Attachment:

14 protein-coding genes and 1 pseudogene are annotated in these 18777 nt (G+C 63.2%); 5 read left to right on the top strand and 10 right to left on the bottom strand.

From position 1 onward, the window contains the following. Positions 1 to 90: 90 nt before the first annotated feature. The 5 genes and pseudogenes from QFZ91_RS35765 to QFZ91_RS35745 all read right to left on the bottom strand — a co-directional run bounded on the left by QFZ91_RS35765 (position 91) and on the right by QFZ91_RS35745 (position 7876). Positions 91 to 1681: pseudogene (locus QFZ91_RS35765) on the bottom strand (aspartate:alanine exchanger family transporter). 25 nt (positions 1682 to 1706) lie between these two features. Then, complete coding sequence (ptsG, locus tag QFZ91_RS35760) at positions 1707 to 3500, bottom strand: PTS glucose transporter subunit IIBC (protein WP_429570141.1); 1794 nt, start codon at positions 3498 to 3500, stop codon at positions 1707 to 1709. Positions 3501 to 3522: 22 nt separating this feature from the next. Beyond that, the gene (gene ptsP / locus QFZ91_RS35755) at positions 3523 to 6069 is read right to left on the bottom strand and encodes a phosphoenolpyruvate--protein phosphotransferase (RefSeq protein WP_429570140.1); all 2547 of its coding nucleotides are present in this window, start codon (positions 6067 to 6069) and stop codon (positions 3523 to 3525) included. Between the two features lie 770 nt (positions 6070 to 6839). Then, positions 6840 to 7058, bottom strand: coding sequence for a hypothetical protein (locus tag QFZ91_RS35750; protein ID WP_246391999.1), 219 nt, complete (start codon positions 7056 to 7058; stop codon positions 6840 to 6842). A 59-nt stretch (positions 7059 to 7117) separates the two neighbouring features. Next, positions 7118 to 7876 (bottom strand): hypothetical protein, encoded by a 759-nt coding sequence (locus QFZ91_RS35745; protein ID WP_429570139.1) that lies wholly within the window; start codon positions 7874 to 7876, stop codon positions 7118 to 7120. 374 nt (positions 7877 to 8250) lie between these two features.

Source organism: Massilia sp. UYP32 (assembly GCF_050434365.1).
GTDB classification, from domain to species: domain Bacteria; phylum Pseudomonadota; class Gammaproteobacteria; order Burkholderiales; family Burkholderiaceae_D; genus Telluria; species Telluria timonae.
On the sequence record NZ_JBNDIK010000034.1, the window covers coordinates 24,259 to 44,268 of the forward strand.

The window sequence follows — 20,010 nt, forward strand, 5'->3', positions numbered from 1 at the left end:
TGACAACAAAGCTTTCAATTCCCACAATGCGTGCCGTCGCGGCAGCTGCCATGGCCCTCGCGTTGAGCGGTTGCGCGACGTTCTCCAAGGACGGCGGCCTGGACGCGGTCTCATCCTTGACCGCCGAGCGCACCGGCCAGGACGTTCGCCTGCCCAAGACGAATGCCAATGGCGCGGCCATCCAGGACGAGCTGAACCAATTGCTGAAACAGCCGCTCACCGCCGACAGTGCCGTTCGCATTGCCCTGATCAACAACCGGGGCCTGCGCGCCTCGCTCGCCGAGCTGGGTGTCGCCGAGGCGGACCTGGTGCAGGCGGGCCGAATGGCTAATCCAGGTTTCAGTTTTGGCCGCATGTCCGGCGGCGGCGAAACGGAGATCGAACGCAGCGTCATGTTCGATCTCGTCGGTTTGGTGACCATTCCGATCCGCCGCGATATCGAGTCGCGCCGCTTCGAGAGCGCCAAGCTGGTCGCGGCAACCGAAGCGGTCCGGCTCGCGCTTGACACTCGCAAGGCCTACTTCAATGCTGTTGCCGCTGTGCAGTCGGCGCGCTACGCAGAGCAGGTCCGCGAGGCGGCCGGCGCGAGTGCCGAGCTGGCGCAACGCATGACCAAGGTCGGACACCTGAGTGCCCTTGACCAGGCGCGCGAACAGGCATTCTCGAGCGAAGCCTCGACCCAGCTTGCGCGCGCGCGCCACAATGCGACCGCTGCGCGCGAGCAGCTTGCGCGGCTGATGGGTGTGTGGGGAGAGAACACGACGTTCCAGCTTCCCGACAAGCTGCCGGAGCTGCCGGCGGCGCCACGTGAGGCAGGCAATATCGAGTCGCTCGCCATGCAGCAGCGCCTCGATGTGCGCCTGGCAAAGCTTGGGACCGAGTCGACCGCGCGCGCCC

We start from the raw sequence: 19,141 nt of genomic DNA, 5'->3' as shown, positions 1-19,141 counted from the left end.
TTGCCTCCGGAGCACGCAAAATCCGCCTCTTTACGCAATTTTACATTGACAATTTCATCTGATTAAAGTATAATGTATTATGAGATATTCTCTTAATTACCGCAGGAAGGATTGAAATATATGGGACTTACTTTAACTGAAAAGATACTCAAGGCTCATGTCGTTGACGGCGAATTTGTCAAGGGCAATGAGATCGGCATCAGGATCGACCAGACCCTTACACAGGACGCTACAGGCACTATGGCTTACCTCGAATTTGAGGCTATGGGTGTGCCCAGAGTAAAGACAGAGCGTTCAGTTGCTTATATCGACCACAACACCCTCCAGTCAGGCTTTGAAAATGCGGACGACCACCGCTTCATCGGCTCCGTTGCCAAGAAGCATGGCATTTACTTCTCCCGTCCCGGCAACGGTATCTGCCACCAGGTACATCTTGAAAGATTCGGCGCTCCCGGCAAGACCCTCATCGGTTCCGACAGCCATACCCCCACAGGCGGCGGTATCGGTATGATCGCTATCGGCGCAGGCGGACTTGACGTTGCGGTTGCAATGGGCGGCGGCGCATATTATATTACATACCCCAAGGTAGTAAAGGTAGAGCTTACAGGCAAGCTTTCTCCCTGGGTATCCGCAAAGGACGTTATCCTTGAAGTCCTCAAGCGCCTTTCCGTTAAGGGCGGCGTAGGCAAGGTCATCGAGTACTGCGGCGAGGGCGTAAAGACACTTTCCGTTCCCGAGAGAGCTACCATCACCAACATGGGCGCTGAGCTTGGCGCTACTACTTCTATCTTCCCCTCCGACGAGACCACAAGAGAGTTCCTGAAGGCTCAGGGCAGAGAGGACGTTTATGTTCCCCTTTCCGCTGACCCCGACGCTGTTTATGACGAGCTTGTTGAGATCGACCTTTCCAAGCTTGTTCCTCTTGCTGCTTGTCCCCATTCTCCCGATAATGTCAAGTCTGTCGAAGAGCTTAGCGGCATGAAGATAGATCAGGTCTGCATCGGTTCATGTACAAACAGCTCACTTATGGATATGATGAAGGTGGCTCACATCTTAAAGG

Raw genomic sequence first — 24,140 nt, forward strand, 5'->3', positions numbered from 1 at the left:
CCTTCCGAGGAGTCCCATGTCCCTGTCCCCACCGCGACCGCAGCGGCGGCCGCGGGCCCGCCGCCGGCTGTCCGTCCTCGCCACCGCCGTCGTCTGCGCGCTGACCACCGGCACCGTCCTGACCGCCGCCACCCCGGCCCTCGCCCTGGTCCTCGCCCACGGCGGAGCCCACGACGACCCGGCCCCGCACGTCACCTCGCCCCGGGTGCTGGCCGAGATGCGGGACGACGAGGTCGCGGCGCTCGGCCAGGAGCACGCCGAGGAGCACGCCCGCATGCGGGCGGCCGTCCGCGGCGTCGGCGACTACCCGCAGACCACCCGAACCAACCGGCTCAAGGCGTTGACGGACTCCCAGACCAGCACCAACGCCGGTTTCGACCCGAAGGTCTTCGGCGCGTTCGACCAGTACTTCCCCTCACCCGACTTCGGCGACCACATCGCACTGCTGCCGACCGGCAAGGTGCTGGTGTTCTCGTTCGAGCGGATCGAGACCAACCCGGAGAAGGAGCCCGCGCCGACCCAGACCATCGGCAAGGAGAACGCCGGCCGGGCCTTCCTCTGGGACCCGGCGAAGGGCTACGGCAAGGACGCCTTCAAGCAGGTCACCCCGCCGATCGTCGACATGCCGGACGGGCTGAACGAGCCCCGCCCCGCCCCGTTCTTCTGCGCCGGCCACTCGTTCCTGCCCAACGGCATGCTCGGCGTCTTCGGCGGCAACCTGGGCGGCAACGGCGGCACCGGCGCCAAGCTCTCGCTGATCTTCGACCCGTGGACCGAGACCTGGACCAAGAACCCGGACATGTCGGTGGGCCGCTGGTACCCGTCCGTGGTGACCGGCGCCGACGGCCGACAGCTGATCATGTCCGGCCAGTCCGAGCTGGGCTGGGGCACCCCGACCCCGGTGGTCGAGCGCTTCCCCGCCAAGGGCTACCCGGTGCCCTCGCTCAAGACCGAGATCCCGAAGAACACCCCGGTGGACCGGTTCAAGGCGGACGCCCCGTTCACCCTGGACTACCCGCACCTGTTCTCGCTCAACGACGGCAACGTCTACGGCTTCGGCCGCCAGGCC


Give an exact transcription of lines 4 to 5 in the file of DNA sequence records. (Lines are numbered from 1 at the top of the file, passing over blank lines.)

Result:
GTDB classification, from domain to species: domain Bacteria; phylum Pseudomonadota; class Gammaproteobacteria; order Burkholderiales; family Burkholderiaceae_D; genus Telluria; species Telluria timonae.
On the sequence record NZ_JBNDIK010000034.1, the window covers coordinates 24,259 to 44,268 of the forward strand.